I don't know jack about surfing. Surfing happens at the beach. I avoid the beach because my skin skips the whole tanning step and just turns red and peels. One time I even got blisters. I have a passing interest in surf instrumentals, but aside from that, it's something I just never got into. And I've never seen Big Wednesday.
I am, however, something of a Basil Poledouris fan, so a few years ago I caught up to a promo called Honor and Glory that included a suite from Big Wednesday¹, and I was struck with the epic approach that Poledouris took to a movie about surfing. It was big and sweeping, and I was suitably impressed.
I recently recieved Film Score Monthly's release of this score and have to say that it really gripped me. It certainly fits into the tradition of epic nautical scores. The contemporary touches root the score in the era(s) it takes place in, but these are flavorings for what is primarily a symphonic work of great splendor.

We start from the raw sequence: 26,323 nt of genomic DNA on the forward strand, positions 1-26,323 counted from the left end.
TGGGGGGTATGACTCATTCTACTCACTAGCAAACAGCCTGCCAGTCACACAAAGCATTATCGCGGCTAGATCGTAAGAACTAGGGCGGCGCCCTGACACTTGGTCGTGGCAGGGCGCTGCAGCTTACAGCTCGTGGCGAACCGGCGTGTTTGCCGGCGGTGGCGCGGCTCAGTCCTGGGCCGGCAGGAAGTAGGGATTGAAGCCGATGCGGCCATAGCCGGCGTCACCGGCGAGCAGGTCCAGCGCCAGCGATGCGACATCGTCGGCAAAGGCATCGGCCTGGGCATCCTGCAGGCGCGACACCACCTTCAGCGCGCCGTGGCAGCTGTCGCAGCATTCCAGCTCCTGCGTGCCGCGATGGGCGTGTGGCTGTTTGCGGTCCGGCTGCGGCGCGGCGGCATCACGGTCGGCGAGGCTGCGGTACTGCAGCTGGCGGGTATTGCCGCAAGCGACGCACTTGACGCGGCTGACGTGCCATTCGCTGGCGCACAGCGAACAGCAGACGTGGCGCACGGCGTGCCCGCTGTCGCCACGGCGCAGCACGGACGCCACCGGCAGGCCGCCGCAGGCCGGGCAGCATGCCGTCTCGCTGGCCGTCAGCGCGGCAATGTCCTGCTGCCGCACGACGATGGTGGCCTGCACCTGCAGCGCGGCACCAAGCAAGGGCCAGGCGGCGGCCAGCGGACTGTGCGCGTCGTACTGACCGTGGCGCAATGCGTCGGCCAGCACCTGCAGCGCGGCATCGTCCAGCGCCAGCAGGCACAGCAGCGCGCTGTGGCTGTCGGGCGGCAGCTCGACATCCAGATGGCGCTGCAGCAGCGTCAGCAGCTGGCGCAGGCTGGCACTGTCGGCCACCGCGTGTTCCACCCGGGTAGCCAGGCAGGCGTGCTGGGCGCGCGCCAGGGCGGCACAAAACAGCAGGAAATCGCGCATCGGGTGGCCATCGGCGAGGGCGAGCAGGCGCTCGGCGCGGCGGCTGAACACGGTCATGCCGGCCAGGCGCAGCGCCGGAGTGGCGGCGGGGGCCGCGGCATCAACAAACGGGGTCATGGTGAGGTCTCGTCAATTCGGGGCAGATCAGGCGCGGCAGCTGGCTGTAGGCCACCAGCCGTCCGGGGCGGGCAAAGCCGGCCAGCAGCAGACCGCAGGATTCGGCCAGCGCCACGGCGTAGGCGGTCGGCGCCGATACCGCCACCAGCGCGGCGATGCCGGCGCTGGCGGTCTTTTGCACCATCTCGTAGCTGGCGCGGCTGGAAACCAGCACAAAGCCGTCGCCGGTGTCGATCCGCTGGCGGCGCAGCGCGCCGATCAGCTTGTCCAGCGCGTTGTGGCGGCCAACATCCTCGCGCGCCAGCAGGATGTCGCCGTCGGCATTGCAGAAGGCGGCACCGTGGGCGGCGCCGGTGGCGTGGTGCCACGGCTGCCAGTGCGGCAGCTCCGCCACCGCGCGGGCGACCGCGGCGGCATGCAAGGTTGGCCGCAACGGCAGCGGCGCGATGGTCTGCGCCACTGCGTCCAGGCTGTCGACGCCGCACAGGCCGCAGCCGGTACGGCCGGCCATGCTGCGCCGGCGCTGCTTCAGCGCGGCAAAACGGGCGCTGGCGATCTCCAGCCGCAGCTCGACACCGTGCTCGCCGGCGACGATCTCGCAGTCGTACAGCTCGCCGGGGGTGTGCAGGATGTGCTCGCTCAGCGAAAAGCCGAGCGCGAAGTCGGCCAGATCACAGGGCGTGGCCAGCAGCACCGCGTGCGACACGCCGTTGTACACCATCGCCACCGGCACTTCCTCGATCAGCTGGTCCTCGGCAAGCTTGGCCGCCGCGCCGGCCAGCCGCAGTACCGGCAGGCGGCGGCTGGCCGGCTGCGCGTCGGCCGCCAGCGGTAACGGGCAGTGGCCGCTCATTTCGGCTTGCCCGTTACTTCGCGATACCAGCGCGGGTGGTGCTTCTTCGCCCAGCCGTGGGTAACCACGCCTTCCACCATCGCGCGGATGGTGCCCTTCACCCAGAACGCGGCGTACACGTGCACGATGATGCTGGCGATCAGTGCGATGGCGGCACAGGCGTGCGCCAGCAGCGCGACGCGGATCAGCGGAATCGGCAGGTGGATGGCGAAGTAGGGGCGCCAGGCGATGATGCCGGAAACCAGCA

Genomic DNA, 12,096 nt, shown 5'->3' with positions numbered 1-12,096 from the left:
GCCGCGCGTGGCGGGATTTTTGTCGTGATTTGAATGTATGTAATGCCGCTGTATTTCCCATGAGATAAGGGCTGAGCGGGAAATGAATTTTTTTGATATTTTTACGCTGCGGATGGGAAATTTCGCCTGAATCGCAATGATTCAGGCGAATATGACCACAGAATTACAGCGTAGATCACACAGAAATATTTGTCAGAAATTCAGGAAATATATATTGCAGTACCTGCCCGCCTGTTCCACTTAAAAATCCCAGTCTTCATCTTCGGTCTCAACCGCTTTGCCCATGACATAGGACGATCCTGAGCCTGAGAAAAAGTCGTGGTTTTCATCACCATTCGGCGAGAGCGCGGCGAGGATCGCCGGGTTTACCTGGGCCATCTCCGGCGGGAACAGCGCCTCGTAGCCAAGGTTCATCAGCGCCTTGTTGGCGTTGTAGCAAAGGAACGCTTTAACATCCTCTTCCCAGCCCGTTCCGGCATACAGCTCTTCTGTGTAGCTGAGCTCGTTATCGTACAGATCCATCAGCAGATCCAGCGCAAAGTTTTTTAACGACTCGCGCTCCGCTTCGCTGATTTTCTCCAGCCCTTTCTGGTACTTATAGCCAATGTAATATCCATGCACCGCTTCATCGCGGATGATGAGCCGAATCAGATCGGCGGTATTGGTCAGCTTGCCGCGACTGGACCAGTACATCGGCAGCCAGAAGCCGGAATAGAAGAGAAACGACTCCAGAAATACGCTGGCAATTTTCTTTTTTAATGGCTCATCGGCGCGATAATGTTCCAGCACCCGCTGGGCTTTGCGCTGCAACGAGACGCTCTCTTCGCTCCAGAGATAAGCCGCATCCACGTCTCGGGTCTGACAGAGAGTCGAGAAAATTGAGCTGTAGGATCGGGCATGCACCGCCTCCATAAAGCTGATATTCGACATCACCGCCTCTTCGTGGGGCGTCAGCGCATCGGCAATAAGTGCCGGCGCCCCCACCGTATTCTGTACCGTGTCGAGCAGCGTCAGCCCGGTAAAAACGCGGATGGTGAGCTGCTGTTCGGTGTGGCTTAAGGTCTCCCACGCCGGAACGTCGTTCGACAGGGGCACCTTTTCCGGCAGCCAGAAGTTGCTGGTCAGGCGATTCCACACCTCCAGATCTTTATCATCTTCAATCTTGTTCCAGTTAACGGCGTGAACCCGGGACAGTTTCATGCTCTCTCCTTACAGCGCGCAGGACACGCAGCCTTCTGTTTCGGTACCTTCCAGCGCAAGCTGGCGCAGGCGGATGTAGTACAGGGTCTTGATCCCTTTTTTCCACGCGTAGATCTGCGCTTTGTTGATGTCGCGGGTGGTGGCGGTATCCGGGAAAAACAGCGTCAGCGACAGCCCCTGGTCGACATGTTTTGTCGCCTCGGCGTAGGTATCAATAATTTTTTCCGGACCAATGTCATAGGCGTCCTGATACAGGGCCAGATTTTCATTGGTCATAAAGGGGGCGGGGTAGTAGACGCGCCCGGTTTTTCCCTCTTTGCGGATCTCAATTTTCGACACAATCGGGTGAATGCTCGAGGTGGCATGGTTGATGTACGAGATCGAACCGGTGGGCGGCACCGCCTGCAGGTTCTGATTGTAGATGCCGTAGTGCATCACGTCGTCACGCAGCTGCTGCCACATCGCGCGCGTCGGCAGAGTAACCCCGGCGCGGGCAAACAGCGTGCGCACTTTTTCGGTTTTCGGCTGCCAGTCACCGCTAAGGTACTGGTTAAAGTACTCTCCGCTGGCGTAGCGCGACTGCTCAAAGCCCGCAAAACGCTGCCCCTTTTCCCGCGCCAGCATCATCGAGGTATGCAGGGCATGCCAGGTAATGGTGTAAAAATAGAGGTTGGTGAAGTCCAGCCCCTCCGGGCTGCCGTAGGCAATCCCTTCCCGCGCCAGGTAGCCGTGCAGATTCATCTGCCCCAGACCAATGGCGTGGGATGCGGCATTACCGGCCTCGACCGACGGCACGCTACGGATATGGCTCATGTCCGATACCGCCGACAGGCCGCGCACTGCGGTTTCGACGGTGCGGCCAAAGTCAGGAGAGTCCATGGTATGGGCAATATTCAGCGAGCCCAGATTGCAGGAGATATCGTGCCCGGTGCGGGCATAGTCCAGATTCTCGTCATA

I'm generally annoyed by Milius' quests to create mythology through testosterone-infused fascist mumbo-jumbo. If married to the right concept, such as with Conan the Barbarian, it can work really well, but it can also make some morally murky rah-rah statements like that of Flight of the Intruder. He thinks he's Sergio Leone or something. Here, it's something about how "Milius saw surfing as the final expansion of the American frontier," thus likening it to some form of spiritual Manifest Destiny. The liner notes for this disc discuss the film, and I'm curious to see it now, and have added it to my Netflix queue. While I'm not particularly interested in the surfing, it looks interesting enough, if for no other reason than to hear how the score works with the images. I mean, it sounds like a pretty intimate story, so I'm wondering where the grandeur really fits into it.
¹ It also had a suite from Conan the Barbarian before it got remastered which I like for nostalgia reasons, it sounds exactly like that shitty old white-shelled MCA cassette of the Conan soundtrack album that I wore out listening to in high school.